Have you ever thought of becoming a researcher and a doctor? Applying to an MD/PhD program allows you to practice medicine while contributing to clinical research. Here are 15 facts to get you started!
- According to the AAMC’s list of MD-PhD programs by state, 115 different universities in the US offer combined MD/PhD programs.
- The curriculum will vary slightly from program to program, but according to the MD PhD: Is it right for me? from the AAMC, all of these programs combine medical training and clinical research. Typically, there is more emphasis on medical school in years 1-2 and again in years 7-8, and the emphasis is on graduate school/research in the middle years (3-6).
- 55 MD-PhD programs are partially funded by training grants from the National Institutes of General Medical Sciences. These programs are known as Medical Scientist Training Programs or MSTP. MSTPs tend to be better funded than non-MSTPs. For a list of MSTP programs by state, visit the National Institute of General Medical Sciences (NIGMS) website.
- Most MD-PhD programs offer financial assistance in the form of scholarships and tuition waivers. Each program differs in how much support each student receives. See the differences in the AAMC table linked earlier.
- You apply to most MD/PhD programs on the American Medical College Application Service (AMCAS) platform. When applying, you must identify yourself as an MD/PhD candidate and additional essays will be required.
- Princeton Review reports that MD/PhD programs are very competitive. Princeton Review notes that there were 1,936 applicants in the 2016-2017 academic year; 649 of them were accepted.
- Because the programs are so competitive, the entry requirements are high. According to the Princeton Review, successful applicants had an average overall MCAT score of 513.9 and an average GPA of 3.78.
- Research experience is expected from an MD/PhD candidate (including summer projects, research work at postgraduate level or postgraduate research activities). However, the website How to Stand Out as an MD/PhD Candidate notes that simply describing studies and their results is just as important as demonstrating your intellectual curiosity and enthusiasm.
- On Is MD right for me? AAMC recommends that two MD-PhD degrees take approximately 7-8 years. Then you have to complete a 3-7 year residency program if you want to practice medicine. It is good to understand the time required before entering these types of programs.
- The AAMC’s Career Paths for MD/PhD Graduates website indicates that approximately 75% of MD-PhD graduates end up in pharmaceutical or medical academic positions.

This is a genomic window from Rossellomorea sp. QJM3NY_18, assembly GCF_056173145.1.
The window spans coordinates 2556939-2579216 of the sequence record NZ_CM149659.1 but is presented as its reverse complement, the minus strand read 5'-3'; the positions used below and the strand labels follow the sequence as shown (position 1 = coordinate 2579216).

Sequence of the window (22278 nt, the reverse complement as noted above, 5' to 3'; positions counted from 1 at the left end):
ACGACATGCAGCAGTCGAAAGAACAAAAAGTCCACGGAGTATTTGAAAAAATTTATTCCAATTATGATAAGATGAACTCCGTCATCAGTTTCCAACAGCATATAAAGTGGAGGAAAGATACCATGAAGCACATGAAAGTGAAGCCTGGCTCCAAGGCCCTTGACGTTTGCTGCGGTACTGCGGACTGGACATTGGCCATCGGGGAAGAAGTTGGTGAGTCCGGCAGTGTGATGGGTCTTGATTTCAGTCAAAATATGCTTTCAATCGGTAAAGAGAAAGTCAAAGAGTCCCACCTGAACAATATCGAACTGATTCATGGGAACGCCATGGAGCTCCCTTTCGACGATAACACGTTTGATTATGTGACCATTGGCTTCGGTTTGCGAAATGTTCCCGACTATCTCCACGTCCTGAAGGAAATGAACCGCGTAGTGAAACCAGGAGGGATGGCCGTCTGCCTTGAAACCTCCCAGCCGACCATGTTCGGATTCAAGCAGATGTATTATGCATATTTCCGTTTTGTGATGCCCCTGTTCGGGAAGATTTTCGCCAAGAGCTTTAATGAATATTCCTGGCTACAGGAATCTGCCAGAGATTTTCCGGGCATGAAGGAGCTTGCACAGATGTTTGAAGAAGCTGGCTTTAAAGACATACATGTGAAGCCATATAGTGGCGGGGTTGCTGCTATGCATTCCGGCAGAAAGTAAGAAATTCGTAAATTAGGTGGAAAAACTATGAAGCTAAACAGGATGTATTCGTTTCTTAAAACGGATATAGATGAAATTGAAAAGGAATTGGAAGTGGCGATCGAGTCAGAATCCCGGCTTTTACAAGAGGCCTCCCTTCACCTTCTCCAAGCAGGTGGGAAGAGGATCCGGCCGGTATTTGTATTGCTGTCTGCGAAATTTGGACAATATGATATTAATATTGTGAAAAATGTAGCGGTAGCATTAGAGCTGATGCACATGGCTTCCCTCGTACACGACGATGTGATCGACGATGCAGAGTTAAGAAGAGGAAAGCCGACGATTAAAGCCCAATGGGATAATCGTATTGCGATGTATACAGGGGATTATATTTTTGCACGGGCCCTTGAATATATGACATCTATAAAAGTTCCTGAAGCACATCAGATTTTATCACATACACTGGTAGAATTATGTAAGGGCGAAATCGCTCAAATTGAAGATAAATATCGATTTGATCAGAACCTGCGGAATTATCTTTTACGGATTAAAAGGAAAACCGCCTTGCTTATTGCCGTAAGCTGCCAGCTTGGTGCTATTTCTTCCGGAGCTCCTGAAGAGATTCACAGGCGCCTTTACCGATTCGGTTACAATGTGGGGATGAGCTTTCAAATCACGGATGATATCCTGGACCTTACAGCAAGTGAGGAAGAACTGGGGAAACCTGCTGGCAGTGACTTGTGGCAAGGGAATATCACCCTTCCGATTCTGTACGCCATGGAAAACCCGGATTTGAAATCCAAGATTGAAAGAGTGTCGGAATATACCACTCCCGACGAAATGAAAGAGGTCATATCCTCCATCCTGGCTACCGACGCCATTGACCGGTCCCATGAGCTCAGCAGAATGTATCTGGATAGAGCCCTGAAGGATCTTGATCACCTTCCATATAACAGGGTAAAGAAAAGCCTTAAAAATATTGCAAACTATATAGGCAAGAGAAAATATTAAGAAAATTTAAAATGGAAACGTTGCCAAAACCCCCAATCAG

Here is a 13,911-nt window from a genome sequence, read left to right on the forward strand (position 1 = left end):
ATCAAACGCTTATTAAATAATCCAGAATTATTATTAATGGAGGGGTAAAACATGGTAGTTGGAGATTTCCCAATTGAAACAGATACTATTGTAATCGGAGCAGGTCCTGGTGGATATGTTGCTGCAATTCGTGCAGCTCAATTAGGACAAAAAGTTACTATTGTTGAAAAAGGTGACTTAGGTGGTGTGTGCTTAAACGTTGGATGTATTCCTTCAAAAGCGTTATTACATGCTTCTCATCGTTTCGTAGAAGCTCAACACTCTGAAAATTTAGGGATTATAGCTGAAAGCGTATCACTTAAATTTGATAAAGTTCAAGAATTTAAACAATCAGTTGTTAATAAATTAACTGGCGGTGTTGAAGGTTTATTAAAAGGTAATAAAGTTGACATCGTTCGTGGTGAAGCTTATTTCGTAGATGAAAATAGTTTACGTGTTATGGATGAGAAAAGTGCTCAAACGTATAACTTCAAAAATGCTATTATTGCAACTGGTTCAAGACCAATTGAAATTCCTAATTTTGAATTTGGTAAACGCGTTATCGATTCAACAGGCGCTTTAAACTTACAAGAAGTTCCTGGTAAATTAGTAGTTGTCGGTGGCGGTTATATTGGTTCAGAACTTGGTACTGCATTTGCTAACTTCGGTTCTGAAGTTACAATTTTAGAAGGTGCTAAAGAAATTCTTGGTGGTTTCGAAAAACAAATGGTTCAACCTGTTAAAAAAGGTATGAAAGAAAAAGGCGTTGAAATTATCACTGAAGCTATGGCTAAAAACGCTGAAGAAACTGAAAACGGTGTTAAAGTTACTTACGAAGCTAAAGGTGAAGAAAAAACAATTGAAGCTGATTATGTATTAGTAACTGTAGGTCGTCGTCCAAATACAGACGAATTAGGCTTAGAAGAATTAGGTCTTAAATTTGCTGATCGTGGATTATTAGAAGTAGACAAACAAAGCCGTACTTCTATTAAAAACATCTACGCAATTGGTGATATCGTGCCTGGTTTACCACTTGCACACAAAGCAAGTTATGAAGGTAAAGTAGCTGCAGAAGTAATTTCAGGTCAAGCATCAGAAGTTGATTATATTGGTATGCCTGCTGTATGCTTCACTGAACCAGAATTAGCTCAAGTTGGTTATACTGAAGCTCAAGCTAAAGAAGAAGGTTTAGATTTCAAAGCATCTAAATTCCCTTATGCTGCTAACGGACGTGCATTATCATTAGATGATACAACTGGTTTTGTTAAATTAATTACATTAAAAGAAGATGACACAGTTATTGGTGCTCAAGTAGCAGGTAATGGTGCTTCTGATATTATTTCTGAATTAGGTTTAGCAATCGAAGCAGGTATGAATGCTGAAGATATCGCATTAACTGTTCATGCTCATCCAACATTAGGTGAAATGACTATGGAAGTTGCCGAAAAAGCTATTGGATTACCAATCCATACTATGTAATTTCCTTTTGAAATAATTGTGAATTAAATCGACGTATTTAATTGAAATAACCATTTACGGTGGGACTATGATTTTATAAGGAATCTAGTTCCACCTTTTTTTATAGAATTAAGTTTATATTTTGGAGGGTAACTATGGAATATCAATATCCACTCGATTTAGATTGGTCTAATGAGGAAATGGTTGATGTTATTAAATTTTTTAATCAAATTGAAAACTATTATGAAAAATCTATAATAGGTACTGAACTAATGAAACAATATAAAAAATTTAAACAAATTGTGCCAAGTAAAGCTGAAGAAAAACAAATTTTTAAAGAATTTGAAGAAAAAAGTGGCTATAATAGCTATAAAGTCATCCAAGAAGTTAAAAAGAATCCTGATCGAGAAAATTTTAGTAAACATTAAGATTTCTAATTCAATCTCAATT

- Career Paths websites also report that MD/PhD graduates who end up in academic medicine spend about 70-80% of their professional time on research.
- The NIH offers a variety of scholarships and funding opportunities for those with an MD/PhD background.
- There are MD-PhD programs that allow you to get a doctorate in the humanities or social sciences. The AAMC also knows about these programs.
- If you drop out of an MD-PhD program, some schools require you to repay the investment the school made in you. Read each school’s policies or talk to the school’s admissions office before you decide to apply.
- According to Science, there are several factors to consider when choosing a residency as an MD/PhD graduate. Tickling rats Research Project degree in biology. They had a small class and Maureen’s mentor did a lot of research at the time. So she was invited to do some research with her and she tried it. In the end, she really liked it. She loves the ability to ask questions and design how to answer that question, watching it all unfold.
The first research he did was to find out what the voices in rats meant. Maureen reveals that her research suggests that rats produced a 55 kilohertz ultrasonic sound to laugh. You can produce this voice by ticking rats. So she spent an hour a day tickling rats to elicit vocalizations.
MD is a doctor of medicine, and PhD is a doctor of philosophy. A medical program focuses on the use of drugs to diagnose and treat patients. Research for a doctoral program focuses on research (in any field) to advance knowledge.
This article describes the main differences between an MD and a PhD. If you’re not sure which degree is right for you, read on to learn more about their areas of interest and typical career paths. Note that this article was written for the perspective of an American audience.